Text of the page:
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Ballston Dental Arts
900 N Taylor Street, Suite 150, Arlington, VA 22203

An Overview of How Diet Affects Oral Health

Have you ever heard that an apple day keeps the doctor away? The saying is meant to illustrate that a healthy diet helps keep bodies healthy. A good diet also keeps mouths and teeth healthy. A balanced diet rich in nutrients helps protect the mouth’s microbiome. The good bacteria that make up the microbiome help strengthen teeth and prevent plaque and gingivitis.

What Foods Damage Teeth?

Some foods negatively impact the mouth’s microbiome which makes it more likely someone will develop dental health issues. Some foods damage the enamel of the teeth and make them more susceptible to decay. These include highly acidic foods along with foods that are high in starch, sugar, and carbohydrates. Controlling the amount of sugar and acid in a diet helps prevent tooth decay.

The Difference Between Tooth Decay and Erosion

Many people don’t understand the difference between tooth decay and enamel erosion. Tooth decay is also known as cavities or caries. Decay is caused by a build of plaque and is worsened by diets high in sugar. Tooth erosion occurs when a diet is full of highly acidic foods and liquids that over time weaken the enamel covering the teeth.

The Link Between Diet and Gum Disease

Around 90% of people worldwide have some sort of gum disease. These include gingivitis, which occurs due to a build-up of plaque on the teeth that leads to cavities and gum issues. Periodontitis occurs when dental plaque hardens into calculus which allows harmful microbes to infiltrate the gumline which in time results in both lost teeth and damage to the soft tissues of the mouth. There are links between gum diseases and chronic illnesses like diabetes, lung issues, and heart disease. All of these issues are caused or worsened by eating a diet full of foods that are bad for the teeth. Another disease with a clear link between nutrition and gum issues is scurvy. Scurvy is caused by eating a diet deficient in vitamin C. The illness causes bacteria that produce acid to attach to the gum line.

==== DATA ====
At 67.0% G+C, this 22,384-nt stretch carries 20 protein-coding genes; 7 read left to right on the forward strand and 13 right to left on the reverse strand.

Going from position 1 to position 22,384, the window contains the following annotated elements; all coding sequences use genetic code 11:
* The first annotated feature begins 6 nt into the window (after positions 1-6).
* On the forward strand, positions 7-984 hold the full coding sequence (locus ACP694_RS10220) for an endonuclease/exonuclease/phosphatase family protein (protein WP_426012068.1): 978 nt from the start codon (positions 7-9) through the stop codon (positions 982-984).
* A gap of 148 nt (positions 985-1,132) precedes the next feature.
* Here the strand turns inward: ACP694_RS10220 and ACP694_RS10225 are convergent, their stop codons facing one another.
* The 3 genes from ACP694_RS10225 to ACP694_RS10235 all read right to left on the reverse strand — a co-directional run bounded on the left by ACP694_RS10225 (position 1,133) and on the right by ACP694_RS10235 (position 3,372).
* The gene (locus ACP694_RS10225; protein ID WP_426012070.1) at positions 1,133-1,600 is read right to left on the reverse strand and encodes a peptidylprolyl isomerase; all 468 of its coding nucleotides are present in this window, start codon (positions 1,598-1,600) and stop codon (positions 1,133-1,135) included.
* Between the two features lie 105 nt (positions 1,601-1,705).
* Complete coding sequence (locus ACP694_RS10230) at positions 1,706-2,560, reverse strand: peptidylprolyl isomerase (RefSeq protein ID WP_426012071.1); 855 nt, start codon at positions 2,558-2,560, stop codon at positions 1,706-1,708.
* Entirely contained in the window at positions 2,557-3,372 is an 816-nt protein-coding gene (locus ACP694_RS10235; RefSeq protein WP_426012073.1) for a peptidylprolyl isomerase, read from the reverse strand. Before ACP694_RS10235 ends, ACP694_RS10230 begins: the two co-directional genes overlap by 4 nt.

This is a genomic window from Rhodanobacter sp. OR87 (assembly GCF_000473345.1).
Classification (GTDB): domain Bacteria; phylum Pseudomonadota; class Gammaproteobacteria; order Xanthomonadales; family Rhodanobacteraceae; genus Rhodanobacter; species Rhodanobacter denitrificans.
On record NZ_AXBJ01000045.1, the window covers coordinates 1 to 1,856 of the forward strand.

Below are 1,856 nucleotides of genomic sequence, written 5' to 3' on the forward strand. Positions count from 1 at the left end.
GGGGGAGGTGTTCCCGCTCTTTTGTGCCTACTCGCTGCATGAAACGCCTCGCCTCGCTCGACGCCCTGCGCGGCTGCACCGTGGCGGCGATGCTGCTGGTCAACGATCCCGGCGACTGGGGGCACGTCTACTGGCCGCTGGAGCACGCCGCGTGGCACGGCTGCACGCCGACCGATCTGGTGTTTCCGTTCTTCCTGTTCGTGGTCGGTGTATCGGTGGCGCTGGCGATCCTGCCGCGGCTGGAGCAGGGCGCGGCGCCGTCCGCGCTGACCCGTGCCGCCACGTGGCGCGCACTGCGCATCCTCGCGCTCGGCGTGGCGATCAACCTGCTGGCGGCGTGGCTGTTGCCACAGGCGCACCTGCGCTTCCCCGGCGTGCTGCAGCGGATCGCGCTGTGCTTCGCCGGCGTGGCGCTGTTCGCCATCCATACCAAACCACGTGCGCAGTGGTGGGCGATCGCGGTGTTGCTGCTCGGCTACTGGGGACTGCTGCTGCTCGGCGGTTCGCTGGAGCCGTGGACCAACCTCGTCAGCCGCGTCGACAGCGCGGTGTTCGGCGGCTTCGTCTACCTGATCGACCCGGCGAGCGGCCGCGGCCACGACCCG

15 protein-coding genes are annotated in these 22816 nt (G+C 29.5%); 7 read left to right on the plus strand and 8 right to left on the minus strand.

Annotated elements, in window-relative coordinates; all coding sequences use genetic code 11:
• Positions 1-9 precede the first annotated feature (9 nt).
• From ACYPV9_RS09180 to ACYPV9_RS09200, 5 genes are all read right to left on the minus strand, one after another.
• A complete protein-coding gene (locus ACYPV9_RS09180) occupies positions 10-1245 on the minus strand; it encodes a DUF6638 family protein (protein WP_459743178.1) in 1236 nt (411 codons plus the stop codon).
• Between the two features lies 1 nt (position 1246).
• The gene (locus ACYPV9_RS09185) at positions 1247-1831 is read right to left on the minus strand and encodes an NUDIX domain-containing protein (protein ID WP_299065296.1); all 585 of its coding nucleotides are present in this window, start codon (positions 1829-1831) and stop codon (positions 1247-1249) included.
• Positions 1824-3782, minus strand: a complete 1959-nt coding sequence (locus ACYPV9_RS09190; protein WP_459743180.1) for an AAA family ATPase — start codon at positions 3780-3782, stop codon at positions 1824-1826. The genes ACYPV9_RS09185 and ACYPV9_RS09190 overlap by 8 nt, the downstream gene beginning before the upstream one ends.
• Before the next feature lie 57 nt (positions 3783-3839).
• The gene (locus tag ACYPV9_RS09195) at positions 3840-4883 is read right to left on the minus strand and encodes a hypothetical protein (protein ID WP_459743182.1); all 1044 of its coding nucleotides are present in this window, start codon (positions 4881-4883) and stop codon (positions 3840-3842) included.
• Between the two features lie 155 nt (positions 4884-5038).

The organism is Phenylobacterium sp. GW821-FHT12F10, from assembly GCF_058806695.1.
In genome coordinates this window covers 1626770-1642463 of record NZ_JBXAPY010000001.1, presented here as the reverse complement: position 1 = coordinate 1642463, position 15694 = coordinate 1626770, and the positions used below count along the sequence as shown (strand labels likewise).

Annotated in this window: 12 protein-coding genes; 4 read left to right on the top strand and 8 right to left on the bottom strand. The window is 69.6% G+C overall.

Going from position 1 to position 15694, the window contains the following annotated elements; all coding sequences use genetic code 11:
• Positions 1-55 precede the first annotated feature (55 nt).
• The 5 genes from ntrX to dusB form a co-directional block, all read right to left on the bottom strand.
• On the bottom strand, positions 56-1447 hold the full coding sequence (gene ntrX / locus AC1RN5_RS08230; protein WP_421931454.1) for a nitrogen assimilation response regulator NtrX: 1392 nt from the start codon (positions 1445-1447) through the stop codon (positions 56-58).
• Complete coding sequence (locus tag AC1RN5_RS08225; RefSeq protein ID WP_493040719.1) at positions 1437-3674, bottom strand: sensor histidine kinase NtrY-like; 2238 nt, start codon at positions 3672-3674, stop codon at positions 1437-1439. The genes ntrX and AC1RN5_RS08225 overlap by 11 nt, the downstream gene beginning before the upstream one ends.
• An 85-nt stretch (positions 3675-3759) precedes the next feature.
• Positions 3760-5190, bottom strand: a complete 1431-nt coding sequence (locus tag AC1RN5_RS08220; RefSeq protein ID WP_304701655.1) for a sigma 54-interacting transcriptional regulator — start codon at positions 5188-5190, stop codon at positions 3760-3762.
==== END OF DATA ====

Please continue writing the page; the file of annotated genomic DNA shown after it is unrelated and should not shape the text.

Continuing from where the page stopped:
Foods That Can Damage Teeth

Foods can damage teeth in many different ways. However, some foods are high in acid, which causes enamel erosion, and also high in sugar which worsens tooth decay. These foods and drinks include sour candies, red wine, citrus fruit juices, sodas, vinegar, and most alcohol. No one is saying that these foods should never be eaten, but it’s best to eat them in moderation and brush and floss after consuming them.

Foods Rich in Nutrients Teeth Need

A healthy mouth needs a diet that’s high in vitamins A, B, C, D, E, and K2. Of the B vitamins, eating foods rich in B12 and folate is very important for optimal oral health. Minerals required to maintain good teeth include calcium, iron, magnesium, phosphorus, and zinc. These nutrients are all found in foods that are part of a balanced diet that’s good for the entire body.

What to Eat to Have Healthy Teeth

Scientists suggest eating dark green leafy vegetables like kale or spinach, whole grains, legumes and beans, fresh produce, cheese, and sugar-free gum. These foods are packed with the vitamins and minerals that promote a healthy mouth microbiome and promote high saliva levels in the mouth. Mouths with sufficient levels of saliva are less prone to experience tooth decay. Gum helps promote saliva production. When it comes to staying hydrated, water is best. It helps wash away plaque in its early stages and also dilutes any acids from other foods or drinks that linger in the mouth. Green tea provides needed antioxidants to the mouth, and milk is a good source of calcium which works to strengthen the enamel on the teeth.

Oral Hygiene Is Key

No matter a person’s diet, it’s important they maintain good oral hygiene. Everyone should floss once a day and brush at least twice using fluoride-enriched toothpaste. After consuming foods or drinks high in acid or sugar, it’s a good idea to brush as soon as possible to get the residual sugars and acids off of teeth and out of the mouth. Of course, it’s vital to see a dentist twice a year for a preventive cleaning to make sure the mouth is healthy.

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    9:00 AM – 5:00 PM
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  • Wednesday
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Ballston Dental Arts

900 N Taylor Street, Suite 150, Arlington, VA 22203

(703) 291-3111